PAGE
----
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September 11, 2019

Lucas Oil Speedway Spotlight: Pro Pulling tradition runs deep for Sullivan Family

Wayne Sullivan and the Optima Batteries Kentuckian Super Modified Tractor in action at last year's Lucas Oil Pro Pulling Nationals at Lucas Oil Speedway. (Kenny Shaw photo)
WHEATLAND, Missouri (September 11, 2019) - This weekend at Lucas Oil Speedway - just as they've been for more than 50 years in the sport - the Sullivan family will be a major portion of the show. Three generations of Sullivans will be in action at the Lucas Oil Pro Pulling Nationals.

Wayne Sullivan, 74, is on the verge of clinching the Champion Tour Super Modified  Tractor Championship in the Optima Batteries Kentuckian. His son, Donnie Sullivan, is seventh in Super Modified 2-Wheel Drive Trucks driving behind the wheel of All In, with Wayne's grandson and Donnie's son Brandt second in Super Modified 2-Wheel Drive Trucks with the truck Big Ed Red.

"We're having an exceptionally good year with our vehicles," Wayne Sullivan said. "We've been at this a long time. We have a lot of fun, but we work hard at it."

Pulling for the family, from Warsaw, Kentucky, actually goes four generations deep. Wayne's dad, the late Hansel Sullivan, started the team back when motors were a lot more basic. The tradition continues, even though an evolution of technology.

"It's come a long ways," Wayne Sullivan said of the sport. "When I started, I had a V-8 Chevy and now have four big hemi's and close to 10,000 horsepower. The sport has changed a lot, but it's been a good thing.

"It's a good spectator sport. They can get fairly close to the action and feel the power. That's a fantastic place out in Wheatland and we're looking forward to coming out there."

Donnie Sullivan, 51, said the foundation that his dad and grandfather laid is a key to the team's success today.

"We couldn't afford to get into the level we are now if we hadn't been in it forever," Donnie Sullivan said. "We're just kind of kept building up, building up, building up. We've been fortunate to have been in it for a long time.

"It's a lot of stress on me to keep dad going and my son going," he added, with a laugh. "Dad's 74. He still does a lot, but can't do as much as he once did. We have a real good crew, non-paid volunteers who love the sport. We all have a good time.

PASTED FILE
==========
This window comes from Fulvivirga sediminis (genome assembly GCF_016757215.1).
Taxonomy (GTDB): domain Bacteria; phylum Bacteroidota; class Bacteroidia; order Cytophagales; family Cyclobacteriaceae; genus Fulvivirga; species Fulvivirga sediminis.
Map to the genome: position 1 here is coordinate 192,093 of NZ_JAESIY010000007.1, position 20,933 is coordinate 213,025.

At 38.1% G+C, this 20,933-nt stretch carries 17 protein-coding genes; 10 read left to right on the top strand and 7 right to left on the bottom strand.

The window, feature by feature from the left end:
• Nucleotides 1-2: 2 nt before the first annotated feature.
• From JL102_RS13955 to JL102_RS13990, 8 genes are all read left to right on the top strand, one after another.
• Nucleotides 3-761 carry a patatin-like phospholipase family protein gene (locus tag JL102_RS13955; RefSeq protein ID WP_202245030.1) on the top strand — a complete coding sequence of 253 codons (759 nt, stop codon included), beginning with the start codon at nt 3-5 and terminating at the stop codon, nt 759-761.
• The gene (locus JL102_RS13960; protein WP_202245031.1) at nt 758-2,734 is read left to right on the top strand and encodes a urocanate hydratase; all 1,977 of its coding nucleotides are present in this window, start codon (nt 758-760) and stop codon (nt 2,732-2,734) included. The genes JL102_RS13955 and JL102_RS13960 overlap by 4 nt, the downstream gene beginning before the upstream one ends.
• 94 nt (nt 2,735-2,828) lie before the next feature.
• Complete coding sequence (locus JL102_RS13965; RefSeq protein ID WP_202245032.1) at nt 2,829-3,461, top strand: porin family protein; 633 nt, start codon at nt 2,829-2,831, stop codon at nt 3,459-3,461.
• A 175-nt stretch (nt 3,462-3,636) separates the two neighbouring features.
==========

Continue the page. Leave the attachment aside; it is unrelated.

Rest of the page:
"We all work regular jobs. I drive a truck and my son works at a power plant. All the guys who help us show up when they get off work. It's way more than just a hobby."

Added Wayne Sullivan: "My sons and grandsons and cousins help us. To compete on that level, you have to have a lot of money and a lot of work ethic and be lucky. We haven't got that first part, but we have everything else."

Donnie Sullivan said pulling is more than just about who has the most horsepower. Just like in other forms of racing on dirt, there is strategy involved.

"You have to have efficient horsepower," he said. "You have to know how to set your vehicle up for the surface. We run on a dirt track, but dirt is different everywhere we go and the way it's prepared. You can't overpower it or you'll spin (the tires) down through there. You have to shift gears, change air pressure. There's a ton of variables. It takes thought and preparation."

Brandt Sullivan, 24, has been a smash hit in his first full season in the Big Ed Red. Wayne Sullivan said he would love to see Brandt make up a 12-point deficit and win the championship, but "finishing second would be a great feat. He's had a great year."

Meanwhile, Wayne is optimistic that he will clinch his second championship in four years when the Super Mod Tractors fire up on Saturday.

"I should win it if I don't screw up tremendously," he said. "We go over things in the shop and check every nut and bolt, everything you could think of that could go wrong. All we basically have to do is make a pretty good run and I don't think they can catch me" in points.

Wayne said he has no plans of retiring from driving in the foreseeable future. He said he's retired "but I work every day" in the shop. Earlier this week, he was refreshing the motor in for Brandt's truck.

"As long as my health stays good, I'll stay at it," he said of driving. "I've made a lot of great friends in this sport. It's been like living a dream. You know, it's like life. You're going to have bad days or bad pulls, but there's always another day and another pull to look forward to."

The Lucas Oil Pro Pulling League Nationals have different classes competing on Friday and Saturday nights as the infield in front of the main grandstand is transformed into a pulling area for the powerhouse machines. Gates open at 4 p.m. both days with pulling set to begin at 7 p.m.

On night one, classes scheduled include the ARP Light Weight Super Stock Tractors, Mini Rod Tractors, Limited Pro Diesel Trucks and Limited Pro Stock Tractors. Night two will see the Champions Tour with Super Modified Tractors, Unlimited Super Stock Tractors, Super Farm Tractors, OPTIMA Batteries Super Modified 2WD Trucks, Pro Modified 4WD Trucks and FASS Pro Stock Tractors.


For more information about the Lucas Oil Pro Pulling League, including complete schedules, results and point standings, visit

Ticket Prices:
Adults (16 and over) $20
Seniors (62 and over)/Military $17
Youth (6-15) $5
Kids (5 and under) FREE
Family Pass $45

Adults (16 and over) $25
Seniors (62 and over)/Military $22
Youth (6-15) $10
Kids (5 and under) FREE


For questions about tickets or camping for any event at Lucas Oil Speedway, contact Admissions Director Nichole McMillan at (417) 282-5984 or via email at


Danny Lorton
Lucas Oil Speedway General Manager
Office: (417) 282-5984